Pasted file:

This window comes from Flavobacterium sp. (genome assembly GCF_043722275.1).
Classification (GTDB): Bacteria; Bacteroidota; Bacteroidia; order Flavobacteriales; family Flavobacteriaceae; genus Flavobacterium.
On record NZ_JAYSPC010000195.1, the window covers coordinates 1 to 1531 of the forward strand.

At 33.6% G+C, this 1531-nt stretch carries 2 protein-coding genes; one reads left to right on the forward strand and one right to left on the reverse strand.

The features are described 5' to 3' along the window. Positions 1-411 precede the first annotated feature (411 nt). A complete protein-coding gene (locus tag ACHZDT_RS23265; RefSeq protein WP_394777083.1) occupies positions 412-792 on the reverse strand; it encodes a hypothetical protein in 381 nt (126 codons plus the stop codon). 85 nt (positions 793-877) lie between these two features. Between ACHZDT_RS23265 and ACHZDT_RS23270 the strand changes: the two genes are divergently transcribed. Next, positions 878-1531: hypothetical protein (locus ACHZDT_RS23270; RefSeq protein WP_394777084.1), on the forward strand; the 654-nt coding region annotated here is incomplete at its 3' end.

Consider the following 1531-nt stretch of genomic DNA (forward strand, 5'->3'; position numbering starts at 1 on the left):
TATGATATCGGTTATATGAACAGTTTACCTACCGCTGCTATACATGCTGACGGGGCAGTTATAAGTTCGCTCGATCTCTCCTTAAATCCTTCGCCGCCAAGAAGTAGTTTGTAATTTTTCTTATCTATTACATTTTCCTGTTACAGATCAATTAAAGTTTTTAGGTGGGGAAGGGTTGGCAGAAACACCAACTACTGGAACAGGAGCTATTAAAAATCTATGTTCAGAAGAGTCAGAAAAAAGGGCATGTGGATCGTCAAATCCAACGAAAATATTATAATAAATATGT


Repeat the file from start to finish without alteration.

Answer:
This window comes from Flavobacterium sp. (genome assembly GCF_043722275.1).
Classification (GTDB): Bacteria; Bacteroidota; Bacteroidia; order Flavobacteriales; family Flavobacteriaceae; genus Flavobacterium.
On record NZ_JAYSPC010000195.1, the window covers coordinates 1 to 1531 of the forward strand.

At 33.6% G+C, this 1531-nt stretch carries 2 protein-coding genes; one reads left to right on the forward strand and one right to left on the reverse strand.

The features are described 5' to 3' along the window. Positions 1-411 precede the first annotated feature (411 nt). A complete protein-coding gene (locus tag ACHZDT_RS23265; RefSeq protein WP_394777083.1) occupies positions 412-792 on the reverse strand; it encodes a hypothetical protein in 381 nt (126 codons plus the stop codon). 85 nt (positions 793-877) lie between these two features. Between ACHZDT_RS23265 and ACHZDT_RS23270 the strand changes: the two genes are divergently transcribed. Next, positions 878-1531: hypothetical protein (locus ACHZDT_RS23270; RefSeq protein WP_394777084.1), on the forward strand; the 654-nt coding region annotated here is incomplete at its 3' end.

Consider the following 1531-nt stretch of genomic DNA (forward strand, 5'->3'; position numbering starts at 1 on the left):
TATGATATCGGTTATATGAACAGTTTACCTACCGCTGCTATACATGCTGACGGGGCAGTTATAAGTTCGCTCGATCTCTCCTTAAATCCTTCGCCGCCAAGAAGTAGTTTGTAATTTTTCTTATCTATTACATTTTCCTGTTACAGATCAATTAAAGTTTTTAGGTGGGGAAGGGTTGGCAGAAACACCAACTACTGGAACAGGAGCTATTAAAAATCTATGTTCAGAAGAGTCAGAAAAAAGGGCATGTGGATCGTCAAATCCAACGAAAATATTATAATAAATATGT